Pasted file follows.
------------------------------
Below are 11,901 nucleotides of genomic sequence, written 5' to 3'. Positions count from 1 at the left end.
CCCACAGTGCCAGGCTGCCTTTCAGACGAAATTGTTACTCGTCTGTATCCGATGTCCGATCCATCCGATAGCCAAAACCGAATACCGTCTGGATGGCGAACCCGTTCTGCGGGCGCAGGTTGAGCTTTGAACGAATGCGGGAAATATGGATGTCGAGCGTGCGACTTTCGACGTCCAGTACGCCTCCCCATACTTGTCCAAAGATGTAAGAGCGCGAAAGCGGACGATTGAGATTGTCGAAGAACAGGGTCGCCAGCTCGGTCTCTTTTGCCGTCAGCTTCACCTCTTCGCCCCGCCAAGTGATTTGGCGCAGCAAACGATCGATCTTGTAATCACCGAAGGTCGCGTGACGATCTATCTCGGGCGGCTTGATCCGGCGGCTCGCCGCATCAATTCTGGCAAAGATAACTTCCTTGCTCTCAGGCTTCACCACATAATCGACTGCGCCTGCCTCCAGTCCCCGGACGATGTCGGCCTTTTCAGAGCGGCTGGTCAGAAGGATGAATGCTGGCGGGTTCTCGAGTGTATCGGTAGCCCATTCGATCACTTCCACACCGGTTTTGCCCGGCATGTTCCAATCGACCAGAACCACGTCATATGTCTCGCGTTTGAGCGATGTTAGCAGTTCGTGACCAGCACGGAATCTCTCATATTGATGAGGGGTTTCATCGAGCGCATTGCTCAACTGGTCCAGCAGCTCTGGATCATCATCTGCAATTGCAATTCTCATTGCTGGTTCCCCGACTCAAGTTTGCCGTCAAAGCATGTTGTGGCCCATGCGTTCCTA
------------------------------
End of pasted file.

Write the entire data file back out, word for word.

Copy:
Below are 11,901 nucleotides of genomic sequence, written 5' to 3'. Positions count from 1 at the left end.
CCCACAGTGCCAGGCTGCCTTTCAGACGAAATTGTTACTCGTCTGTATCCGATGTCCGATCCATCCGATAGCCAAAACCGAATACCGTCTGGATGGCGAACCCGTTCTGCGGGCGCAGGTTGAGCTTTGAACGAATGCGGGAAATATGGATGTCGAGCGTGCGACTTTCGACGTCCAGTACGCCTCCCCATACTTGTCCAAAGATGTAAGAGCGCGAAAGCGGACGATTGAGATTGTCGAAGAACAGGGTCGCCAGCTCGGTCTCTTTTGCCGTCAGCTTCACCTCTTCGCCCCGCCAAGTGATTTGGCGCAGCAAACGATCGATCTTGTAATCACCGAAGGTCGCGTGACGATCTATCTCGGGCGGCTTGATCCGGCGGCTCGCCGCATCAATTCTGGCAAAGATAACTTCCTTGCTCTCAGGCTTCACCACATAATCGACTGCGCCTGCCTCCAGTCCCCGGACGATGTCGGCCTTTTCAGAGCGGCTGGTCAGAAGGATGAATGCTGGCGGGTTCTCGAGTGTATCGGTAGCCCATTCGATCACTTCCACACCGGTTTTGCCCGGCATGTTCCAATCGACCAGAACCACGTCATATGTCTCGCGTTTGAGCGATGTTAGCAGTTCGTGACCAGCACGGAATCTCTCATATTGATGAGGGGTTTCATCGAGCGCATTGCTCAACTGGTCCAGCAGCTCTGGATCATCATCTGCAATTGCAATTCTCATTGCTGGTTCCCCGACTCAAGTTTGCCGTCAAAGCATGTTGTGGCCCATGCGTTCCTA